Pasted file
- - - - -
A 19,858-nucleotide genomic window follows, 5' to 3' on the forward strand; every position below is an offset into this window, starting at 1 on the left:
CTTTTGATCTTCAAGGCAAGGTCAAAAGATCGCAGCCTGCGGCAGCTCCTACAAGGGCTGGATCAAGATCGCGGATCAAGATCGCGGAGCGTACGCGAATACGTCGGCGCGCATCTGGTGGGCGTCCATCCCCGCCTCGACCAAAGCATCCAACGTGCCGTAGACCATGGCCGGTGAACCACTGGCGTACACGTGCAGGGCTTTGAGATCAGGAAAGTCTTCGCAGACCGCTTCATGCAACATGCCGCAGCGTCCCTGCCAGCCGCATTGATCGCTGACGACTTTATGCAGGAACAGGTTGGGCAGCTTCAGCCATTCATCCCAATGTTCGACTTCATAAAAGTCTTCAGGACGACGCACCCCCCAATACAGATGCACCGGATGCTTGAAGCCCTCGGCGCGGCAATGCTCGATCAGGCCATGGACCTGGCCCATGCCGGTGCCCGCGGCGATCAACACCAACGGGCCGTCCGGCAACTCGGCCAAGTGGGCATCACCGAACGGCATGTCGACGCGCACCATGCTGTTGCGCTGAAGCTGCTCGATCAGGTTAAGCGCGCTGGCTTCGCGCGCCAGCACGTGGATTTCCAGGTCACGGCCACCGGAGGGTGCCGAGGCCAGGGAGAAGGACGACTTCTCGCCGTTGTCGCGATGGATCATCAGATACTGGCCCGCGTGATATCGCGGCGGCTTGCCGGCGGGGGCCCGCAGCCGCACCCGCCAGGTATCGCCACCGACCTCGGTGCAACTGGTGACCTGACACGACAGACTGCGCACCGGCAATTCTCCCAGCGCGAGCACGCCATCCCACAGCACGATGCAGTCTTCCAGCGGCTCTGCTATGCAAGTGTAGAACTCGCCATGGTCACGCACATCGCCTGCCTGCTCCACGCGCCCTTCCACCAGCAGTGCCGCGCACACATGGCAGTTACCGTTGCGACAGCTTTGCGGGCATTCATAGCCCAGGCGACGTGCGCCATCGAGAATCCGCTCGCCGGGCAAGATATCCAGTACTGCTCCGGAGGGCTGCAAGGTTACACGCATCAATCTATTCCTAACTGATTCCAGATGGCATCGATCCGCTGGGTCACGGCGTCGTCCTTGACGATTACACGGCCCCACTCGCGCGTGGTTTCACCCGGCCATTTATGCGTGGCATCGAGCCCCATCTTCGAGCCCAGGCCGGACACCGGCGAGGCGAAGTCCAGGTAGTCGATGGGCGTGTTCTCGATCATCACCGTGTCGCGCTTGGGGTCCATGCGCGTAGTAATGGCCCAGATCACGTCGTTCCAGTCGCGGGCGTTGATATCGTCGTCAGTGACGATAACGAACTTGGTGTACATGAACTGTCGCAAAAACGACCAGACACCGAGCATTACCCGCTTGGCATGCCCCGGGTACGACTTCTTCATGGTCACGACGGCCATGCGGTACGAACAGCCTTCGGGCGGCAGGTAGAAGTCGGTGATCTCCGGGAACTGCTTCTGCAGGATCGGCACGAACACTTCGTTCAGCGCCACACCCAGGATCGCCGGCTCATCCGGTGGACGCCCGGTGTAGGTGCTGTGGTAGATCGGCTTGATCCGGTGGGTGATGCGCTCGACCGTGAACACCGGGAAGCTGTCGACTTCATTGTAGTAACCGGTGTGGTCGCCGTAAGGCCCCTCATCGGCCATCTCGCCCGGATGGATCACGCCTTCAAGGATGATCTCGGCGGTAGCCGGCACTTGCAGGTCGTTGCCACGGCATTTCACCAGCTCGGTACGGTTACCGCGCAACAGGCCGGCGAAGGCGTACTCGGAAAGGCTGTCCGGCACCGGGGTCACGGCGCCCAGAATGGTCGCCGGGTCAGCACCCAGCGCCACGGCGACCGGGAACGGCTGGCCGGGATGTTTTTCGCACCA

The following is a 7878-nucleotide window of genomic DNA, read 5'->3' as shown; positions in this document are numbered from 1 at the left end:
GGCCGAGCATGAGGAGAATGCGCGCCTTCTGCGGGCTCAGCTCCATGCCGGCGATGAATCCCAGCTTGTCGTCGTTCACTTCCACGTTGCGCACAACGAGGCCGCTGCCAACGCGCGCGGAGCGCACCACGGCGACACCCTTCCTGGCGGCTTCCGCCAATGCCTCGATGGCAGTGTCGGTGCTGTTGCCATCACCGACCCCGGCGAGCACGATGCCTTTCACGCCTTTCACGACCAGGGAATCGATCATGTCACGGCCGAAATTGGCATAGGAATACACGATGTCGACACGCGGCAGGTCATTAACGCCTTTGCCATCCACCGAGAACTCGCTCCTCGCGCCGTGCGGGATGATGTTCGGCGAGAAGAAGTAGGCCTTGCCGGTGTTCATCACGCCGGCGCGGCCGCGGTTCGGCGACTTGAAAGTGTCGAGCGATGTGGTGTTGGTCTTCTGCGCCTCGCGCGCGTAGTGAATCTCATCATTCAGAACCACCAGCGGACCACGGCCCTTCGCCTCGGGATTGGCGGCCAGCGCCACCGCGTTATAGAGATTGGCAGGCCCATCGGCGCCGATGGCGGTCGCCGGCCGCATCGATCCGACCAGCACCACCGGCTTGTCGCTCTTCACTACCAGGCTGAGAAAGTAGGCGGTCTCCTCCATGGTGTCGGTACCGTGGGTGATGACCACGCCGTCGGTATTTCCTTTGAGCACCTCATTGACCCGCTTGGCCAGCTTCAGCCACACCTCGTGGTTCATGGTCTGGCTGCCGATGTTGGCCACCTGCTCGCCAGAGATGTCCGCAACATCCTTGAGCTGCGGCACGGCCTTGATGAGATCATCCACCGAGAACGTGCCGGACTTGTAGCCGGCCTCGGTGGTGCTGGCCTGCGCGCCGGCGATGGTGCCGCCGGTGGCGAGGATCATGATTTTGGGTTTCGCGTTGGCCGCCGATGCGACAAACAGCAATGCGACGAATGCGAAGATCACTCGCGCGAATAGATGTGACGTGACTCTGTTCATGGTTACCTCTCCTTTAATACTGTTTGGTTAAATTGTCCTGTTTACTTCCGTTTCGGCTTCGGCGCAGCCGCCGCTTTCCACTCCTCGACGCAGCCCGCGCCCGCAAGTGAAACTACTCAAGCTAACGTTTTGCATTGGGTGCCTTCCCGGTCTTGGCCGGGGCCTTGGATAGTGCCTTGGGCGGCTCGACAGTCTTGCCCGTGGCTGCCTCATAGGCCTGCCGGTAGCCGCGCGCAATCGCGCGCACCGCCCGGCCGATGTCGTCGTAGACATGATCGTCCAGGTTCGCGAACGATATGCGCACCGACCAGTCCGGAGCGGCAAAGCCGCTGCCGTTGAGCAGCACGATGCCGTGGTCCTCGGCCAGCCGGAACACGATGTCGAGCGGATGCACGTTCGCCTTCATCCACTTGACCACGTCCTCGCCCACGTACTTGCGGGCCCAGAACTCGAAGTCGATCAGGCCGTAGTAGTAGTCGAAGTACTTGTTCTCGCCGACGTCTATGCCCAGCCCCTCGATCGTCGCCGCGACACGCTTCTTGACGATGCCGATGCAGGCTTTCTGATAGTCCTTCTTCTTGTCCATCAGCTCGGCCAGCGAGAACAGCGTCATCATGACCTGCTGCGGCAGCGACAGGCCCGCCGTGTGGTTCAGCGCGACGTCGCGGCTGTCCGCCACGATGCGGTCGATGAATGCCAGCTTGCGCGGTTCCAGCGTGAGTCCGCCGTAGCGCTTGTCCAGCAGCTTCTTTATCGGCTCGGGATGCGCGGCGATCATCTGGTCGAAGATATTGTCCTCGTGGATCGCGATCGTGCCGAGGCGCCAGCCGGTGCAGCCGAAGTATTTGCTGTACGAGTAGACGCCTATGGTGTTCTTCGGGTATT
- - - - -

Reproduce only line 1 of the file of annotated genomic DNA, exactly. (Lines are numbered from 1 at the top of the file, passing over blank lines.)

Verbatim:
A 19,858-nucleotide genomic window follows, 5' to 3' on the forward strand; every position below is an offset into this window, starting at 1 on the left: